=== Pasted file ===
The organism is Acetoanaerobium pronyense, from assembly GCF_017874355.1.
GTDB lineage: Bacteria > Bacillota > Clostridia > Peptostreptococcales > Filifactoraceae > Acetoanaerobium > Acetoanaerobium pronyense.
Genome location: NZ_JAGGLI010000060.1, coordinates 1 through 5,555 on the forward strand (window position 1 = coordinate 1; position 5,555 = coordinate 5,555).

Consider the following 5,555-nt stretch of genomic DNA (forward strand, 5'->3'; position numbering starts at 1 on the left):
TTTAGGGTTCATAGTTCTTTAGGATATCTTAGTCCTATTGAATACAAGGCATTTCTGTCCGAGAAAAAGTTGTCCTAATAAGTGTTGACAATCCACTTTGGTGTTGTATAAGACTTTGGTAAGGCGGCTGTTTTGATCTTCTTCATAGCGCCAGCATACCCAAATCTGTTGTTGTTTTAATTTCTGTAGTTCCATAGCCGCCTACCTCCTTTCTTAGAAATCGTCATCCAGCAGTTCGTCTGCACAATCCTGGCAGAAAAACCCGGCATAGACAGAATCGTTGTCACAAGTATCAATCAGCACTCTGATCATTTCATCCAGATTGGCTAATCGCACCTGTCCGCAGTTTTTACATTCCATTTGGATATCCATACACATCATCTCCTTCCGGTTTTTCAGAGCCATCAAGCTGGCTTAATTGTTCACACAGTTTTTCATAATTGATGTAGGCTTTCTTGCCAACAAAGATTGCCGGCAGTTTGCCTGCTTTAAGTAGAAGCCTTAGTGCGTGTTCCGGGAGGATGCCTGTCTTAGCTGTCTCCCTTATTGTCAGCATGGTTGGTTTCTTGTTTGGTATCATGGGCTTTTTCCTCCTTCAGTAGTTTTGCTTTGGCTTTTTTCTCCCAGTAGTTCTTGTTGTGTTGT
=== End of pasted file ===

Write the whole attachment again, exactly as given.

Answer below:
The organism is Acetoanaerobium pronyense, from assembly GCF_017874355.1.
GTDB lineage: Bacteria > Bacillota > Clostridia > Peptostreptococcales > Filifactoraceae > Acetoanaerobium > Acetoanaerobium pronyense.
Genome location: NZ_JAGGLI010000060.1, coordinates 1 through 5,555 on the forward strand (window position 1 = coordinate 1; position 5,555 = coordinate 5,555).

Consider the following 5,555-nt stretch of genomic DNA (forward strand, 5'->3'; position numbering starts at 1 on the left):
TTTAGGGTTCATAGTTCTTTAGGATATCTTAGTCCTATTGAATACAAGGCATTTCTGTCCGAGAAAAAGTTGTCCTAATAAGTGTTGACAATCCACTTTGGTGTTGTATAAGACTTTGGTAAGGCGGCTGTTTTGATCTTCTTCATAGCGCCAGCATACCCAAATCTGTTGTTGTTTTAATTTCTGTAGTTCCATAGCCGCCTACCTCCTTTCTTAGAAATCGTCATCCAGCAGTTCGTCTGCACAATCCTGGCAGAAAAACCCGGCATAGACAGAATCGTTGTCACAAGTATCAATCAGCACTCTGATCATTTCATCCAGATTGGCTAATCGCACCTGTCCGCAGTTTTTACATTCCATTTGGATATCCATACACATCATCTCCTTCCGGTTTTTCAGAGCCATCAAGCTGGCTTAATTGTTCACACAGTTTTTCATAATTGATGTAGGCTTTCTTGCCAACAAAGATTGCCGGCAGTTTGCCTGCTTTAAGTAGAAGCCTTAGTGCGTGTTCCGGGAGGATGCCTGTCTTAGCTGTCTCCCTTATTGTCAGCATGGTTGGTTTCTTGTTTGGTATCATGGGCTTTTTCCTCCTTCAGTAGTTTTGCTTTGGCTTTTTTCTCCCAGTAGTTCTTGTTGTGTTGT